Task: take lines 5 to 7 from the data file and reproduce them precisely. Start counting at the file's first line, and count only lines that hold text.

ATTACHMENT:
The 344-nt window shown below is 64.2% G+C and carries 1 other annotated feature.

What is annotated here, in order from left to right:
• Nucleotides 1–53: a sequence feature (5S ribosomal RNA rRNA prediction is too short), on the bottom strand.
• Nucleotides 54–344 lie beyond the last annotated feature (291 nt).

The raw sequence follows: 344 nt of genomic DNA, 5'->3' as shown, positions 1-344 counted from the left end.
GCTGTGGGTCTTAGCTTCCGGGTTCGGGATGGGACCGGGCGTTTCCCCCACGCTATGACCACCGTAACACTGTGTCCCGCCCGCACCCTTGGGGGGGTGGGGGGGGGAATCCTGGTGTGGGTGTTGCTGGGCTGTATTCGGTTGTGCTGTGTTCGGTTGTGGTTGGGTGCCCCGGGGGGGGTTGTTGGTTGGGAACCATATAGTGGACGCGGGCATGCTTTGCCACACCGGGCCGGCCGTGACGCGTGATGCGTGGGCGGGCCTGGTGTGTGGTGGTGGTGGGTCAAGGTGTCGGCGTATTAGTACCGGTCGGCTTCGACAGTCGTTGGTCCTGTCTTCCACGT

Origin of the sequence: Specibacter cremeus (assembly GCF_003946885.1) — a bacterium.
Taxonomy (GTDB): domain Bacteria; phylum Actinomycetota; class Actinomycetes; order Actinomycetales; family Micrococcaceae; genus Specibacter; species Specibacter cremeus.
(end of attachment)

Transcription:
The raw sequence follows: 344 nt of genomic DNA, 5'->3' as shown, positions 1-344 counted from the left end.
GCTGTGGGTCTTAGCTTCCGGGTTCGGGATGGGACCGGGCGTTTCCCCCACGCTATGACCACCGTAACACTGTGTCCCGCCCGCACCCTTGGGGGGGTGGGGGGGGGAATCCTGGTGTGGGTGTTGCTGGGCTGTATTCGGTTGTGCTGTGTTCGGTTGTGGTTGGGTGCCCCGGGGGGGGTTGTTGGTTGGGAACCATATAGTGGACGCGGGCATGCTTTGCCACACCGGGCCGGCCGTGACGCGTGATGCGTGGGCGGGCCTGGTGTGTGGTGGTGGTGGGTCAAGGTGTCGGCGTATTAGTACCGGTCGGCTTCGACAGTCGTTGGTCCTGTCTTCCACGT

Origin of the sequence: Specibacter cremeus (assembly GCF_003946885.1) — a bacterium.